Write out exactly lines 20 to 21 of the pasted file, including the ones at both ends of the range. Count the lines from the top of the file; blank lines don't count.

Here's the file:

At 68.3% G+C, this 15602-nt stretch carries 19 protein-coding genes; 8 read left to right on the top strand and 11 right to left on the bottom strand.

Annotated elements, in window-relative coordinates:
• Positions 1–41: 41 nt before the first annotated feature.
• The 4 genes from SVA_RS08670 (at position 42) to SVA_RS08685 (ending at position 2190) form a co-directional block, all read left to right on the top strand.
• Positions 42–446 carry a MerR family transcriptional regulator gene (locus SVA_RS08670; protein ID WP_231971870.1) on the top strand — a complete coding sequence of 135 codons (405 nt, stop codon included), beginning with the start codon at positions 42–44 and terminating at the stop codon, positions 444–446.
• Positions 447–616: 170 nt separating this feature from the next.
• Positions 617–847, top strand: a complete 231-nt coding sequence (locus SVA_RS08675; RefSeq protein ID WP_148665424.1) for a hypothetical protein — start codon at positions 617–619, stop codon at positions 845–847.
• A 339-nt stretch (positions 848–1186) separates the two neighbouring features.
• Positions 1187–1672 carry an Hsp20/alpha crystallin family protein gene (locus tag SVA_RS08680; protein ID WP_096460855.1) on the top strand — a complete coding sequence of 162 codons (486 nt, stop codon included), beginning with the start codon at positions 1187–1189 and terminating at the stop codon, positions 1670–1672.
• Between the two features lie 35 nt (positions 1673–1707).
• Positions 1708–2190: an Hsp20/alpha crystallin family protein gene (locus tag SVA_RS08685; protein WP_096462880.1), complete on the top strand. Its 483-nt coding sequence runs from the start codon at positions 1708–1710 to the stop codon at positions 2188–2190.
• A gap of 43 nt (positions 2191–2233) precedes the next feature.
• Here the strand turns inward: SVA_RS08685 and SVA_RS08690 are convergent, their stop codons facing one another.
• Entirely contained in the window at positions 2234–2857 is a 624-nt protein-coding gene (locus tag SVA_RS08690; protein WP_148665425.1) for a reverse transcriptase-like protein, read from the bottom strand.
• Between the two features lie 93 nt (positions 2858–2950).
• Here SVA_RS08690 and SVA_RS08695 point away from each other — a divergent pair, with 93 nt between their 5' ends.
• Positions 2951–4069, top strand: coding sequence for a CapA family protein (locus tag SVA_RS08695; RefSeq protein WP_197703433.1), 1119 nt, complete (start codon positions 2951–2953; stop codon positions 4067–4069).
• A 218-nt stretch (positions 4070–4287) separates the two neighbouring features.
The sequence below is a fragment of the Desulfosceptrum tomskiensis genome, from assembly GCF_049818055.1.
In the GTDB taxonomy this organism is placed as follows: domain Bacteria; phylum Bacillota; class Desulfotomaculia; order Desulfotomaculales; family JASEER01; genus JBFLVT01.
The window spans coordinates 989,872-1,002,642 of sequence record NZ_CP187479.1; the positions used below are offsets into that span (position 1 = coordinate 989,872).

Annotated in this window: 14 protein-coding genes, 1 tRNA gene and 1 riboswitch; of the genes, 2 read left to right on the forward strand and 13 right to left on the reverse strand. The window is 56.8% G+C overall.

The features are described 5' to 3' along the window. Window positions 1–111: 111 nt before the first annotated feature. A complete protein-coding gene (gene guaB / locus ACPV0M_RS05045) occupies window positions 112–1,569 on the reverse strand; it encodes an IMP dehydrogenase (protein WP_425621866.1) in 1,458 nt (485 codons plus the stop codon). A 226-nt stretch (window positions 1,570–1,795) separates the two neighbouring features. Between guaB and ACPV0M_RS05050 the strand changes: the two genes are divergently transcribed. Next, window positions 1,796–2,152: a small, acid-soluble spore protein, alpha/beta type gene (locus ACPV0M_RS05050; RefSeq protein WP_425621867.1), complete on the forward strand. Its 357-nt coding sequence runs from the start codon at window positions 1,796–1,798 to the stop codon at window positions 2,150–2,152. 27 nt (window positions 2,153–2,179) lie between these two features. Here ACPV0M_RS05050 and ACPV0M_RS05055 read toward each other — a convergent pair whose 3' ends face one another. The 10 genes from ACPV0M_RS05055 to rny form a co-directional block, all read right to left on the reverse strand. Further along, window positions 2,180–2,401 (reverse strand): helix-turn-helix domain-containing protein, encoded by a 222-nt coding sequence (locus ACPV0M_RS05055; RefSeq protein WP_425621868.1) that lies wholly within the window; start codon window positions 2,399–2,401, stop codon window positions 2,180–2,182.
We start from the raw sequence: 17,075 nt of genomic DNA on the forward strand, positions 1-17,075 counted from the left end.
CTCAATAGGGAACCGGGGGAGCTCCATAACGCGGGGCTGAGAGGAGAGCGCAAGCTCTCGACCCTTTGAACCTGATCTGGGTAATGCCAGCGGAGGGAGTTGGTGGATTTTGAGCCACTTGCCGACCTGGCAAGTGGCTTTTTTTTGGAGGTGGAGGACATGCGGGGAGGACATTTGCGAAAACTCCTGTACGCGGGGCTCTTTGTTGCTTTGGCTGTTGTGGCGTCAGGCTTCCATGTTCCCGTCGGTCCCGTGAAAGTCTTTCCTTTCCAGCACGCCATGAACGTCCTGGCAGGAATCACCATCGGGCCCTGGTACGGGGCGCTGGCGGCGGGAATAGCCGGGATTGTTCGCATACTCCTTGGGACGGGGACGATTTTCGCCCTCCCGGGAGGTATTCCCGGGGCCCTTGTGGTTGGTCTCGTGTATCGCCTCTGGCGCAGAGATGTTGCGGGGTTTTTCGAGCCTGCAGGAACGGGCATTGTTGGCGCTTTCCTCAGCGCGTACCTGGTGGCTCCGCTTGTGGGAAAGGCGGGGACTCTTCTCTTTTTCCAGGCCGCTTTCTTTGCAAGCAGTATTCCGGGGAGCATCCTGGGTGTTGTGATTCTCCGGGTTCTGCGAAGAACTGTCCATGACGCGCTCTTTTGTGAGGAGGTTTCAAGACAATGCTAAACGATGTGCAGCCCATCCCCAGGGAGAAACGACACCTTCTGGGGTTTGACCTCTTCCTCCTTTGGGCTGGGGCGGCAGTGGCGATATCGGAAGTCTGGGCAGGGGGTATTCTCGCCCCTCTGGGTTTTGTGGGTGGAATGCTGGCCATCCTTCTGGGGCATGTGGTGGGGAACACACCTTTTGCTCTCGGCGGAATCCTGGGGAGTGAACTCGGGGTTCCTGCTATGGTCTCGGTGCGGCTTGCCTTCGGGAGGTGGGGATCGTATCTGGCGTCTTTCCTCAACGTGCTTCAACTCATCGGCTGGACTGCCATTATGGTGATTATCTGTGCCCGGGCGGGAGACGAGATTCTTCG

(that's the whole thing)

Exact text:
In the GTDB taxonomy this organism is placed as follows: domain Bacteria; phylum Bacillota; class Desulfotomaculia; order Desulfotomaculales; family JASEER01; genus JBFLVT01.
The window spans coordinates 989,872-1,002,642 of sequence record NZ_CP187479.1; the positions used below are offsets into that span (position 1 = coordinate 989,872).